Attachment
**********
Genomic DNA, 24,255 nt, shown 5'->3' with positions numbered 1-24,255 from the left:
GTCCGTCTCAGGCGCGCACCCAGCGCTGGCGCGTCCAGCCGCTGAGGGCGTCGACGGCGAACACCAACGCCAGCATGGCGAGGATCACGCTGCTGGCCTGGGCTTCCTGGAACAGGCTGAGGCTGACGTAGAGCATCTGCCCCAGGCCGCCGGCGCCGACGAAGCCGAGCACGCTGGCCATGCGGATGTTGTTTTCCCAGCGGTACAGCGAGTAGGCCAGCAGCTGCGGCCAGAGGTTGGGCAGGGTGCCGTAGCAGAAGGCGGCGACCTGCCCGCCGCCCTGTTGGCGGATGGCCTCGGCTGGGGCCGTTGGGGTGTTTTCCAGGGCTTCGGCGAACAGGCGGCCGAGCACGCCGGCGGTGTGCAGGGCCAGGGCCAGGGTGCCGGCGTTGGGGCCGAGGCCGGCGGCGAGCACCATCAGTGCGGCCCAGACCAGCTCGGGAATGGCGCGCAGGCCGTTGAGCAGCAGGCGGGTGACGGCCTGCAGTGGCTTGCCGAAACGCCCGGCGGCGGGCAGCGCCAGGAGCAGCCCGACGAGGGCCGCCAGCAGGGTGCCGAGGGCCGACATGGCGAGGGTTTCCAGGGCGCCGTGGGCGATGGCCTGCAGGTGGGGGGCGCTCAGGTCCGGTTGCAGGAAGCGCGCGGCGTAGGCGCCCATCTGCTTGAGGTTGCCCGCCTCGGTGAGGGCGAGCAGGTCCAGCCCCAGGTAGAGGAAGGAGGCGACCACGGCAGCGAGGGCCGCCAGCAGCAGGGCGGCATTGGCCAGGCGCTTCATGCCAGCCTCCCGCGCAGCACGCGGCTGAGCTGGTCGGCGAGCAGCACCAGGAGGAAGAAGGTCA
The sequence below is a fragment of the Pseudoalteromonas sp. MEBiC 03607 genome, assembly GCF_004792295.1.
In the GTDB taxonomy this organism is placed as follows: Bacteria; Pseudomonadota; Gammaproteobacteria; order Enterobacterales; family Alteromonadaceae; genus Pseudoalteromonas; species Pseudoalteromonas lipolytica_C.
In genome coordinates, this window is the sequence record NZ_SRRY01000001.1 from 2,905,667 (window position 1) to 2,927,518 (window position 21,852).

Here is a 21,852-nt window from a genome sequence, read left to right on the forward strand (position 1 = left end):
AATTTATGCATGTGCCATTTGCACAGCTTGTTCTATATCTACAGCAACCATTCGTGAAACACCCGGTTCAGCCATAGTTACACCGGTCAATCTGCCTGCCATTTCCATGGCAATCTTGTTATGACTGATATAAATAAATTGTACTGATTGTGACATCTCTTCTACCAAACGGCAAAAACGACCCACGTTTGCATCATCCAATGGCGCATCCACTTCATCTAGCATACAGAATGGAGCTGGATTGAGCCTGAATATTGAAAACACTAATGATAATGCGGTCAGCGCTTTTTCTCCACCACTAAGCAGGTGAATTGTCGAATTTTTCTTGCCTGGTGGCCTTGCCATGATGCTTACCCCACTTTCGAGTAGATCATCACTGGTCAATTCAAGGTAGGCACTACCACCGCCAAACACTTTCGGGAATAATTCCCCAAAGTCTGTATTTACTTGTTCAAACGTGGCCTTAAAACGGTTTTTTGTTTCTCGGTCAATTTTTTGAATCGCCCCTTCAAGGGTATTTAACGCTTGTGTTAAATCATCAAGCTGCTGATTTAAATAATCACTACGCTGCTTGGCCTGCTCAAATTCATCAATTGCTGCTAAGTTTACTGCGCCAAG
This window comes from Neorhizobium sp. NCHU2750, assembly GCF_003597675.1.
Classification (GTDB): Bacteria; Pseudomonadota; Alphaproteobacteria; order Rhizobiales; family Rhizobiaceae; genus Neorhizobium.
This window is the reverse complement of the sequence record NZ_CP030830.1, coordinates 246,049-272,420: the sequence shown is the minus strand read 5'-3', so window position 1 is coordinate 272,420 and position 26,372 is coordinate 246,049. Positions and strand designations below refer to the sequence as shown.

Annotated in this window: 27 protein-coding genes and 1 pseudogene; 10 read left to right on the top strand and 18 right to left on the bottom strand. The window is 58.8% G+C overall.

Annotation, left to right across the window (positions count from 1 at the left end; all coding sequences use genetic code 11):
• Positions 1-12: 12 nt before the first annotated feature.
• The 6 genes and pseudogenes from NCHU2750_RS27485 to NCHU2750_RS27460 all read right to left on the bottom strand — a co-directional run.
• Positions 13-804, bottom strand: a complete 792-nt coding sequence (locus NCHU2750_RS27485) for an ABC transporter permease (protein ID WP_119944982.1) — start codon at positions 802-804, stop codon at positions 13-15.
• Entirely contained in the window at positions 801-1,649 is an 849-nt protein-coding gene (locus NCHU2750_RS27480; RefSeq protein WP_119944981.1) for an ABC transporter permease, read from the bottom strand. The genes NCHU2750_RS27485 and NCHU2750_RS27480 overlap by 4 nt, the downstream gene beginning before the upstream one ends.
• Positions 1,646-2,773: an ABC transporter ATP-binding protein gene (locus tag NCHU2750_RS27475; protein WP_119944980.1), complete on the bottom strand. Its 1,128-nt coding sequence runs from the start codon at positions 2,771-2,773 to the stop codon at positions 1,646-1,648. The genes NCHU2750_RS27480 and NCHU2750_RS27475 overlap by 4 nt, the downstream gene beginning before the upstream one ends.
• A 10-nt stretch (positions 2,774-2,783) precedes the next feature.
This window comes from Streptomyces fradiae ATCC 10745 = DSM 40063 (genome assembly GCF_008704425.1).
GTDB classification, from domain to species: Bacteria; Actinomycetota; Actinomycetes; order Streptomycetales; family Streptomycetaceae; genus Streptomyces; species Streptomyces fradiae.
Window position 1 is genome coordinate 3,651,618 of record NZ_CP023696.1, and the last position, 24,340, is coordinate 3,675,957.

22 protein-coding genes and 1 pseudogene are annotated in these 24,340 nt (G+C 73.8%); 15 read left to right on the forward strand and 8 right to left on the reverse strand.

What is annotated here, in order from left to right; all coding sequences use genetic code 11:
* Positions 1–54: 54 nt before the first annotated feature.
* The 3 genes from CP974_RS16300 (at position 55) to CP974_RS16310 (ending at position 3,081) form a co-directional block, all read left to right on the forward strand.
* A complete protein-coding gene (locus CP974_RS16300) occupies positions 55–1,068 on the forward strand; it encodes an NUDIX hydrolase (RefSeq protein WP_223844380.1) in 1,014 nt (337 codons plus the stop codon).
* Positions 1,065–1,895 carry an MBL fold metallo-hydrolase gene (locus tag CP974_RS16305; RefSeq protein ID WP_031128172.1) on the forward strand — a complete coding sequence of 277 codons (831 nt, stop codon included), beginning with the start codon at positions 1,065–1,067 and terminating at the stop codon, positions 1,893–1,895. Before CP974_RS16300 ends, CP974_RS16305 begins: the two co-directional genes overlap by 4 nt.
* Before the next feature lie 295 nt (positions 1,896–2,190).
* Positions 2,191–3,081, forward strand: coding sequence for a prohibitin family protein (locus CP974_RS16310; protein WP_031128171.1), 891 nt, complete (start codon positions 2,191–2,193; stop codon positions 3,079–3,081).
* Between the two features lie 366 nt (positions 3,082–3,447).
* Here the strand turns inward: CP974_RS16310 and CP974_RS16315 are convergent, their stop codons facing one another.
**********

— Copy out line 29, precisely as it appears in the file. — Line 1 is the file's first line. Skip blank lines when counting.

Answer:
* Positions 2,191–3,081, forward strand: coding sequence for a prohibitin family protein (locus CP974_RS16310; protein WP_031128171.1), 891 nt, complete (start codon positions 2,191–2,193; stop codon positions 3,079–3,081).